Everything I Wanted to Know About the Government Shutdown

Honestly, I’m sick of hearing about the Government Shutdown. Republicans hate Obamacare, Democrats are hating the Republican’s taking the Government “hostage”. I’m not here to point out who’s right or wrong. I’m more interested in why this is happening.

That’s when I came across this amazing article: This Government Shutdown Won’t Be Our Last. The article goes on to compare the current situation with past empires and manages to identify a pattern. This is an excerpt quoted in the article from Lieutenant Colonel Greg Mosser’s US Army War College Master Thesis from 2009:

Nations that reach global supremacy have economies that were built upon years and years of positive forces, all cumulatively pushing to a crescendo that is powerful and resilient. Once at the pinnacle, however, a nation’s attitudes and collective values often change and slowly dampen the powerful economic force that propelled it to its state. These same attitudes and values often result in behaviors that enable another nation to build its economy to one of global superiority. With slight variations on the precise factors, the cycle perpetuates throughout history.

Nations that grow to dominance have repeatedly failed to slow their spending as they reach a plateau, leading to collapse through financial meltdowns. In 60 BC, Statesman Cato filibustered deals to get what he wanted in a government budget negotiation (Rome was having financial problems at this time too). In the 16th century Renaissance Spain, the Hapsburg empire grew so large, they declared bankruptcy 4 times. The Ottoman Empire too, has serious budget problems as it neared it’s end.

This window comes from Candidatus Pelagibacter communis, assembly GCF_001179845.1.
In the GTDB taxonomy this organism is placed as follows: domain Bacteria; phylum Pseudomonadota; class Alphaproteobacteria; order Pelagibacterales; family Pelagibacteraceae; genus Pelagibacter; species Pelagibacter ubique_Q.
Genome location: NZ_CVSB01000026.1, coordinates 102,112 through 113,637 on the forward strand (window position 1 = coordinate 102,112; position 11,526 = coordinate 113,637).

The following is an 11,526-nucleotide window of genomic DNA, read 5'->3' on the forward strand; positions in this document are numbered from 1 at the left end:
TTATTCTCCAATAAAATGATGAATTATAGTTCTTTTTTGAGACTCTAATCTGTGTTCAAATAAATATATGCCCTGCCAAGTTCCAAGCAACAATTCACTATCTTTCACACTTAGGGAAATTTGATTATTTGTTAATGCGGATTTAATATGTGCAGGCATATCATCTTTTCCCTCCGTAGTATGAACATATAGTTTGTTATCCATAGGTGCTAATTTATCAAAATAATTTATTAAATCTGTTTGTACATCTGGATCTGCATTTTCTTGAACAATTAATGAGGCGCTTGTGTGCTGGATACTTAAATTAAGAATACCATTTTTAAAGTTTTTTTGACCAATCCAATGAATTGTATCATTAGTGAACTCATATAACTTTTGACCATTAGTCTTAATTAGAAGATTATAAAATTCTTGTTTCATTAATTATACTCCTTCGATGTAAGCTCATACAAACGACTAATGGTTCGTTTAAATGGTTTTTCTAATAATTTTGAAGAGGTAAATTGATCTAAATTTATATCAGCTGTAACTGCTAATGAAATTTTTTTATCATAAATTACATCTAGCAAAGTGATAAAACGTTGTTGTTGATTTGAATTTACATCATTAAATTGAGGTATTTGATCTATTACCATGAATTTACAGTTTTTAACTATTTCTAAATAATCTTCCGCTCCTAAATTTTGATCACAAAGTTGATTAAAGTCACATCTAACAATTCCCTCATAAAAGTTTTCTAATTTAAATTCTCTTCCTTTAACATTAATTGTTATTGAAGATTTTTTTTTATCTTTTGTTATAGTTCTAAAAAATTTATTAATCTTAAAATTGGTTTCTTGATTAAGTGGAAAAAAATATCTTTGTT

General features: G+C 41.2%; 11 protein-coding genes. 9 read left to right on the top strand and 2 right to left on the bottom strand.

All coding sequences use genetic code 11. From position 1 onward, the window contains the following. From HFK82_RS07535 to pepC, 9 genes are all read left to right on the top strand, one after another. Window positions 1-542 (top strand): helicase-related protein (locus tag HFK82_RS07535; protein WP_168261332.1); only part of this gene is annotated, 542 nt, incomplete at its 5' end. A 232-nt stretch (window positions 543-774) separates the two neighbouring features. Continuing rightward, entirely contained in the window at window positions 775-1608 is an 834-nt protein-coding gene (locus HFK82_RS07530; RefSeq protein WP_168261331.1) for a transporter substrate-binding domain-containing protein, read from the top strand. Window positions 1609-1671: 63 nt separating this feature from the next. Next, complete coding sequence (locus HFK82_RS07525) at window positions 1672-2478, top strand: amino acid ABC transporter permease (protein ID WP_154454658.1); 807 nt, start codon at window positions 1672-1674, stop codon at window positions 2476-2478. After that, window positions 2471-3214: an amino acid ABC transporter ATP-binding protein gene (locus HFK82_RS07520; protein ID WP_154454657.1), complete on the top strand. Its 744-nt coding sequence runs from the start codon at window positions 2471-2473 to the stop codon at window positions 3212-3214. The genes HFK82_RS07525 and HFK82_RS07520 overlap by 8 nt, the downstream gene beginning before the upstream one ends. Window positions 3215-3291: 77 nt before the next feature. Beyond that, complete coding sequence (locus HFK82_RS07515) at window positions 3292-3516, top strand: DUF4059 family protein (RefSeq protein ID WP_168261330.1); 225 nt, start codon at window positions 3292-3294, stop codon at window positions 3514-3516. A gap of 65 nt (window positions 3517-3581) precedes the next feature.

Basically, as nations grow larger, they spend more to maintain it. Individuals who have gained political power often do so by promising many things to many people. This leads to a culture of overspending, not caused by the government itself, but by the disparate motives of individuals in the government.

Of course this argument has it’s flaws (as you can read in the comments of the linked article), I think it bring up very good point. We need to spend less, just look at our government deficit over the last 33 years:

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The first step to change is measuring (collecting data), and the next is to understand it. My favorite way of getting an understanding of complicated problems is interactive infographics!

Start by checking out Washington Post’s Charting the Change in 2013 Federal Budget, you can click on any of the boxes to see historical changes over time.

Then, check out these two infographics that breakdown the 2014 budget proposals:

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